Submission implies the willingness of at least one of the authors to register and present the work associated with the paper submitted. All submitted papers will be reviewed by ParBio's technical program committee. All accepted papers of registered authors will be included in the workshop proceedings published by ACM digital libraries. Authors of selected papers may be invited to adapt their papers for their publication in several journals. Authors of accepted papers will be required to submit an online ACM Copyright Form. Authors will be contacted by ACM requesting this information. Authors should submit papers using the Easy Chair System (https://www.easychair.org/conferences/?conf=parbio2013).




Paper submission: June 18, 2013 (Deadline Extended)

Notifications sent to authors: July 15, 2013

Camera-ready papers due: August 1, 2013

Conference: September 22-25, 2013



Mario Cannataro, University Magna Graecia of Catanzaro, Italy




1. Pratul K. Agarwal, Oak Ridge National Laboratory, USA

2. David A. Bader, College of Computing, Georgia University of Technology, USA

3. Ignacio Blanquer; Universidad Politecnica de Valencia, Valencia, Spain

4. Vincent Breton, CNRS/IN2P3, LPC Clermont-Ferrand, France

5. Marian Bubak; AGH Krakow PL and University of Amsterdam NL

6. Rajkumar Buyya, University of Melbourne, Melbourne, Australia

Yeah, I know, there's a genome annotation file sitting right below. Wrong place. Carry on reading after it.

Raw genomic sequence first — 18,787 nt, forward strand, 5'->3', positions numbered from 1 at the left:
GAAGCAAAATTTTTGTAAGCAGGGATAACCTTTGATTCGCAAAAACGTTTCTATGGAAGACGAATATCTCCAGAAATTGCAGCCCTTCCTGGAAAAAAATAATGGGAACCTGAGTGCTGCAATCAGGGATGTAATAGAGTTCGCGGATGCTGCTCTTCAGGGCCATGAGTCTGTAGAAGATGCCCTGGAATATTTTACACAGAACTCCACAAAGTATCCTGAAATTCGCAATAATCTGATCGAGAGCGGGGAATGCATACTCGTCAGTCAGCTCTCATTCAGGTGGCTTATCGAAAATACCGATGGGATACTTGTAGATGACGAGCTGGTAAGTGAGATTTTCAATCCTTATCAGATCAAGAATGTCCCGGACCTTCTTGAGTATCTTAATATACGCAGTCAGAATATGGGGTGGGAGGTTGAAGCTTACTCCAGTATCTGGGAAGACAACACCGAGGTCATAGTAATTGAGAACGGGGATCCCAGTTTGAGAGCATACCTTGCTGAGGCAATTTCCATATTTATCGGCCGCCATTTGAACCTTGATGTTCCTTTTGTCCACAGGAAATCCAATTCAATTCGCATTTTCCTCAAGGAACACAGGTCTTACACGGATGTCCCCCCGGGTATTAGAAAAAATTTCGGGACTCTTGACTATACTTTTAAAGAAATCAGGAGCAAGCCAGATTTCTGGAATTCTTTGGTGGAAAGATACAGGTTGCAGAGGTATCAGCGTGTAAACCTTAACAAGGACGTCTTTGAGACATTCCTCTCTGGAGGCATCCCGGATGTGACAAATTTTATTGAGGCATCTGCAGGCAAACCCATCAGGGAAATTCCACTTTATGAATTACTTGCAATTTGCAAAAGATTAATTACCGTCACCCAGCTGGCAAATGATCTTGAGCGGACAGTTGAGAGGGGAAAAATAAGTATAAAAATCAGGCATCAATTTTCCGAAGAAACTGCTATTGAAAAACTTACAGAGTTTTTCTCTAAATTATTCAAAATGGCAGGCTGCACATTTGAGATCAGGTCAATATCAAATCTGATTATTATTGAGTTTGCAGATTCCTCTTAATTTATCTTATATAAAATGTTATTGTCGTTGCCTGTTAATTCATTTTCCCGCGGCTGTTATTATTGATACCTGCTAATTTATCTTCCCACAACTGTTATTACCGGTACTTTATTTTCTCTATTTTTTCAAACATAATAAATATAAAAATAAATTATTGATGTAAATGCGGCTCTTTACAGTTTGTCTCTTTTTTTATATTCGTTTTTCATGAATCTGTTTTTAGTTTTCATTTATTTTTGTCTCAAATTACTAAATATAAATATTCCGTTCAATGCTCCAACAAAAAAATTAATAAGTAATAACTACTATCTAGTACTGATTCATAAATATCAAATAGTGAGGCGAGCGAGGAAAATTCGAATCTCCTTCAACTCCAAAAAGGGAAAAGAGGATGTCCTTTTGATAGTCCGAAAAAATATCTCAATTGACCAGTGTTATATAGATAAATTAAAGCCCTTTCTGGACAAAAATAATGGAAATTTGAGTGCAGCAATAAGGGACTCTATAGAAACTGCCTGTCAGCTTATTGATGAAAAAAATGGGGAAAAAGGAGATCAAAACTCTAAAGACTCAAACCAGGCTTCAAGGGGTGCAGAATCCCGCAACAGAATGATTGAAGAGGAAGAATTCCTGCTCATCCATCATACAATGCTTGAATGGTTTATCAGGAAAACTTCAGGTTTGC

7. Umit Catalyurek, The Ohio State University, USA

8. Tim Clark, Harvard Medical School, USA

9. Giuseppe Di Fatta, University of Reading, UK

10. Werner Dubitzky, University of Ulster, UK

11. Ananth Y. Grama, Purdue University, USA

12. Concettina Guerra, University of Padova, Italy

13. Pietro Hiram Guzzi, University Magna Graecia of Catanzaro, Italy

14. Vicente Hernandez, Univ. Politecnica de Valencia, Spain

15. Pilar Herrero, Universidad Politecnica de Madrid, Madrid, Spain

16. Kamer Kaya, The Ohio State University, USA

17. Maria Mirto, University of Salento, Italy

18. Salvatore Orlando, University of Venezia, Italy

19. Maria S. Perez, Universidad Politecnica de Madrid, Madrid, Spain

20. Richard Sinnott, University of Melbourne, Melbourne, Australia

21. Fabrizio Silvestri, ISTI-CNR, Italy

22. Tony Solomonides, University of West of England, Bristol, UK

23. Roberto Tagliaferri, University of Salerno, Italy

24. Paolo Trunfio, University of Calabria, Italy

25. Albert Zomaya, University of Sydney, Australia